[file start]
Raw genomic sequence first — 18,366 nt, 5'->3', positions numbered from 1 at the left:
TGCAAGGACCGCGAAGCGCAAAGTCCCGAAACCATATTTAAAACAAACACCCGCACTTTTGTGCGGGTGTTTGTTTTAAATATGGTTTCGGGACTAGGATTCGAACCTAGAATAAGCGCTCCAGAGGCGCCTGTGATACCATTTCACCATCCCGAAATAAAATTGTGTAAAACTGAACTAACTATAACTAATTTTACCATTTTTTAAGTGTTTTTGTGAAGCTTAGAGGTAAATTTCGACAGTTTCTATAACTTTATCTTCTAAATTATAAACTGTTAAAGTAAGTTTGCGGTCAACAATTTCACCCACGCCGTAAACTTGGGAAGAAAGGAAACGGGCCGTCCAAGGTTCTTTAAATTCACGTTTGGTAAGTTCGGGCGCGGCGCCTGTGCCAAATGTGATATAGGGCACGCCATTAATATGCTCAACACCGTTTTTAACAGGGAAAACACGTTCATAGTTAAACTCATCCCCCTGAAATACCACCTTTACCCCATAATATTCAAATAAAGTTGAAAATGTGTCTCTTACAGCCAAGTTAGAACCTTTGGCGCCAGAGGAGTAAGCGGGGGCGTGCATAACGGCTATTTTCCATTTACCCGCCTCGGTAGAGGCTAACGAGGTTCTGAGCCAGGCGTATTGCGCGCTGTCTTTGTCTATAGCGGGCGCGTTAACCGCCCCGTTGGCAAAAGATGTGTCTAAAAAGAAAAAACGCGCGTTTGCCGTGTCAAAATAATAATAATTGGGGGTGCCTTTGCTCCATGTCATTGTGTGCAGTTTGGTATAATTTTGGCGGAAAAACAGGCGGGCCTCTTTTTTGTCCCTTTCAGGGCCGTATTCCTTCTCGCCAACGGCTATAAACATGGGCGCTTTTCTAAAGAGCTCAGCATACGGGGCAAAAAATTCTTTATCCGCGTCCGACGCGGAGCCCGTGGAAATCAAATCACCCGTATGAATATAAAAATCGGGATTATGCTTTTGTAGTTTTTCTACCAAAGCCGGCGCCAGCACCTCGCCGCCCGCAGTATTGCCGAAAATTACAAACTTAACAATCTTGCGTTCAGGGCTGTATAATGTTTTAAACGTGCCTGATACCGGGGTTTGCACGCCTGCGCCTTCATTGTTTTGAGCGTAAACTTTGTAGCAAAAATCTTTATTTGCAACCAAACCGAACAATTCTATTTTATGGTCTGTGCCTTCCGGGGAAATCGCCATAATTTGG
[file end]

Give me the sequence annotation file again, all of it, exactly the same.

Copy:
Raw genomic sequence first — 18,366 nt, 5'->3', positions numbered from 1 at the left:
TGCAAGGACCGCGAAGCGCAAAGTCCCGAAACCATATTTAAAACAAACACCCGCACTTTTGTGCGGGTGTTTGTTTTAAATATGGTTTCGGGACTAGGATTCGAACCTAGAATAAGCGCTCCAGAGGCGCCTGTGATACCATTTCACCATCCCGAAATAAAATTGTGTAAAACTGAACTAACTATAACTAATTTTACCATTTTTTAAGTGTTTTTGTGAAGCTTAGAGGTAAATTTCGACAGTTTCTATAACTTTATCTTCTAAATTATAAACTGTTAAAGTAAGTTTGCGGTCAACAATTTCACCCACGCCGTAAACTTGGGAAGAAAGGAAACGGGCCGTCCAAGGTTCTTTAAATTCACGTTTGGTAAGTTCGGGCGCGGCGCCTGTGCCAAATGTGATATAGGGCACGCCATTAATATGCTCAACACCGTTTTTAACAGGGAAAACACGTTCATAGTTAAACTCATCCCCCTGAAATACCACCTTTACCCCATAATATTCAAATAAAGTTGAAAATGTGTCTCTTACAGCCAAGTTAGAACCTTTGGCGCCAGAGGAGTAAGCGGGGGCGTGCATAACGGCTATTTTCCATTTACCCGCCTCGGTAGAGGCTAACGAGGTTCTGAGCCAGGCGTATTGCGCGCTGTCTTTGTCTATAGCGGGCGCGTTAACCGCCCCGTTGGCAAAAGATGTGTCTAAAAAGAAAAAACGCGCGTTTGCCGTGTCAAAATAATAATAATTGGGGGTGCCTTTGCTCCATGTCATTGTGTGCAGTTTGGTATAATTTTGGCGGAAAAACAGGCGGGCCTCTTTTTTGTCCCTTTCAGGGCCGTATTCCTTCTCGCCAACGGCTATAAACATGGGCGCTTTTCTAAAGAGCTCAGCATACGGGGCAAAAAATTCTTTATCCGCGTCCGACGCGGAGCCCGTGGAAATCAAATCACCCGTATGAATATAAAAATCGGGATTATGCTTTTGTAGTTTTTCTACCAAAGCCGGCGCCAGCACCTCGCCGCCCGCAGTATTGCCGAAAATTACAAACTTAACAATCTTGCGTTCAGGGCTGTATAATGTTTTAAACGTGCCTGATACCGGGGTTTGCACGCCTGCGCCTTCATTGTTTTGAGCGTAAACTTTGTAGCAAAAATCTTTATTTGCAACCAAACCGAACAATTCTATTTTATGGTCTGTGCCTTCCGGGGAAATCGCCATAATTTGG